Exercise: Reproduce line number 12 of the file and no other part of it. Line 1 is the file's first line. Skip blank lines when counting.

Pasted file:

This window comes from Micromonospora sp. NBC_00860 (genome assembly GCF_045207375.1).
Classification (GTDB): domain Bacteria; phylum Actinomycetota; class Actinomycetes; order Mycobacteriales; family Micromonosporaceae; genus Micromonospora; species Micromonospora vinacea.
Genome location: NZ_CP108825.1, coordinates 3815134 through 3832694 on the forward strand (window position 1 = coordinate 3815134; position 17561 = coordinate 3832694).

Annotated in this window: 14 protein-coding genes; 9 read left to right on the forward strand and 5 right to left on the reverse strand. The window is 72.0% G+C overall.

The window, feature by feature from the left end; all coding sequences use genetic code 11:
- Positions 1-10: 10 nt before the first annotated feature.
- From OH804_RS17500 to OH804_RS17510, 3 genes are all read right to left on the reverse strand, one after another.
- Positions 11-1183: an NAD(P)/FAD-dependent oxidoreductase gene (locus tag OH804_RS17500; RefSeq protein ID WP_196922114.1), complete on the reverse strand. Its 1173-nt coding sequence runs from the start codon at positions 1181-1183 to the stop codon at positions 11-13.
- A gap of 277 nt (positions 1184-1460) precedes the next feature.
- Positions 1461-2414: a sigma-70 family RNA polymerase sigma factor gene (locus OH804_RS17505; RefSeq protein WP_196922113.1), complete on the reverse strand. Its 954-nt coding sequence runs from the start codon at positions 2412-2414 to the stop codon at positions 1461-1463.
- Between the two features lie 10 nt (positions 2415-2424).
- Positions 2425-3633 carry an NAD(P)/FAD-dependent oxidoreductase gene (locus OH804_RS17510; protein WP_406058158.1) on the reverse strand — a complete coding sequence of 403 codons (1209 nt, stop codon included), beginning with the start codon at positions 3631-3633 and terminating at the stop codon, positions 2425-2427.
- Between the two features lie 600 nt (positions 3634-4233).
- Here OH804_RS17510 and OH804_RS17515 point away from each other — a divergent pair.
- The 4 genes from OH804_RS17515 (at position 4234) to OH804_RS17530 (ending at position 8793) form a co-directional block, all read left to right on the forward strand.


- Positions 2425-3633 carry an NAD(P)/FAD-dependent oxidoreductase gene (locus OH804_RS17510; protein WP_406058158.1) on the reverse strand — a complete coding sequence of 403 codons (1209 nt, stop codon included), beginning with the start codon at positions 3631-3633 and terminating at the stop codon, positions 2425-2427.